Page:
Let us consider three forms of collective entrepreneurship and the explicit boundaries they engender. The first is the entrepreneurial team that collectively founds and manages an organization. Reich (1987) correctly notes that the preponderance of entrepreneurial ventures are not founded by the iconic “lone inventor”; most new ventures represent the combined efforts of a number of individuals – though their particular levels of investment may vary. This view is elaborated by Ruef (2010), who begins his treatise on group entrepreneurship with Toqueville’s vision of an associative culture in America and describes the phenomenon of collective action among “co-founders, employees, investors, advisors, or unpaid helpers” (p. 13) to create new firms. Ruef develops a model of the relational demography of group adhesion to the shared venture that is built upon four key elements: structure (roles and contracts), strong ties (networks and trust), homophily (shared characteristics), and identity (shared subjective beliefs and goals). We find this model to be a useful point of departure for collective ventures, within and between firms.

The second common instantiation of collective entrepreneurship is the cooperative form of organization. Most of the examples of this type of organization arise in the agricultural sector, where cooperatives have more than a century of importance to the American and European economies. Agricultural cooperatives have been institutionalized as a form of collective action to counteract market power in the markets into which farmers sell and from which they purchase inputs (Knapp 1969, 1977; Nourse 1942). The traditional cooperative had farms as members of the collective enterprise, with one membership/voting share for each farm. Note that this is a different form of collective than the entrepreneurial team, as the members are themselves individual firms.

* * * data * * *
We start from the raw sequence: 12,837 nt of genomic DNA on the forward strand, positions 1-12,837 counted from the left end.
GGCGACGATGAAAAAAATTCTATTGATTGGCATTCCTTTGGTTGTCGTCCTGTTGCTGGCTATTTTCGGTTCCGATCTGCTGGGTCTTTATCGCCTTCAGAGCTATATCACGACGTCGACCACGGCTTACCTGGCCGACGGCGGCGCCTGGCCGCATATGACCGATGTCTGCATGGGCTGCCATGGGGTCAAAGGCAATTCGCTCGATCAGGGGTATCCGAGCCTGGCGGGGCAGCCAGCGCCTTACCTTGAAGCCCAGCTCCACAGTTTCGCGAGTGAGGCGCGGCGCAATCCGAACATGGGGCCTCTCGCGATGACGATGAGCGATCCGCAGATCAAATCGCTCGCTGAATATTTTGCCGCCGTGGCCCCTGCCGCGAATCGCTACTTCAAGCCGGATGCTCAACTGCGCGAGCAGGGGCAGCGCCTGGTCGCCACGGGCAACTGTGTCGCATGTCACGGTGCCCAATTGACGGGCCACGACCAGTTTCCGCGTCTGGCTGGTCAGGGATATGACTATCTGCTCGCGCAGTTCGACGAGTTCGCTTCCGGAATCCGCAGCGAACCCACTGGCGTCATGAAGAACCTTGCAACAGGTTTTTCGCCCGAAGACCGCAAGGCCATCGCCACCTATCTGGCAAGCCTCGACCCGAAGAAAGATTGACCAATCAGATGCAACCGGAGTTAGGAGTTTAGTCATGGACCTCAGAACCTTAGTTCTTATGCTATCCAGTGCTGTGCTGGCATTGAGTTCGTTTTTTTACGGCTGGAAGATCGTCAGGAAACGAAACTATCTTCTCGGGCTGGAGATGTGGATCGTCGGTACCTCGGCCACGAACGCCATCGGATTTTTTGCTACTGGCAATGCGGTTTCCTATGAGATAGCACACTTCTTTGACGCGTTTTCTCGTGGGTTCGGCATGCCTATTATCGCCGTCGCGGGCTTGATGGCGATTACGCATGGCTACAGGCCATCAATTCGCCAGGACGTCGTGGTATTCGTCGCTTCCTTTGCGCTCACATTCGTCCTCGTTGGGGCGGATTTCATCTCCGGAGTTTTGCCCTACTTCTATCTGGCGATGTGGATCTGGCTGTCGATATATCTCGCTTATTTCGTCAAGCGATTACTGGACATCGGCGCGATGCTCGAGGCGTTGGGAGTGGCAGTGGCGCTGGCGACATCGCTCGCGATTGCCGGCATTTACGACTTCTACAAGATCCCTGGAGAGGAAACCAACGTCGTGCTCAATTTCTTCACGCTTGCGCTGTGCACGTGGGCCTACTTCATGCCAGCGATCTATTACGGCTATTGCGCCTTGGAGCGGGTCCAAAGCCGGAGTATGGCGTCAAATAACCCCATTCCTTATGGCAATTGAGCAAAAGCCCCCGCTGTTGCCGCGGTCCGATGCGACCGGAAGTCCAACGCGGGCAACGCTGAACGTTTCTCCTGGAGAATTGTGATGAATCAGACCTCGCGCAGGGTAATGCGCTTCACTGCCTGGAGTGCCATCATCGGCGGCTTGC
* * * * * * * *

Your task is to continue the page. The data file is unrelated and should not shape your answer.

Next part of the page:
Some recent research into cooperatives as entrepreneurial collectives raise the question of whether such organizations can act “entrepreneurially” in the face of changing market conditions (Bijman and Doorneweert 2008, Cook & Plunkett 2006, van Dijk 1999, Nilsson 1999). One interesting conceptual issue raised in these papers is whether entrepreneurial activity (innovation, new products, new markets, etc.) occurs at the level of the collective as an organizational strategy or at the level of the individual member-farmer. This is a particular instance of the broader question of whether actions can be taken by groups or only by members of the group – the central tenet of methodological individualism.

Both the entrepreneurial team literature and the entrepreneurial cooperative literatures require the establishment of a firm as the “envelope” around the collective action. The entrepreneurial firm discussed by Ruef has a social identity, as well as legal status. The same holds for the agricultural cooperative, which under various statutes in the United States, is organized as a corporation. The “membrane” around the collective action is an organizational form.

The third form of collective entrepreneurship in the literature considers collective action without this membrane, and overlaps with Burress and Cook’s category of “economic growth and development”. We might call this networked entrepreneurship. Networked entrepreneurship, as we see it, follows closely the model proposed by Johannisson and colleagues in describing a geographically delimited, networked community of entrepreneurs that jointly enact their business environment in common (Johannisson and Dalhstrand 2008; Johannisson, Ramirez-Pasillas and Karlsson 2002). These networks include research parks and industrial clusters. The members of this collective form are typically firms or strategic business units rather than individuals.

Read more…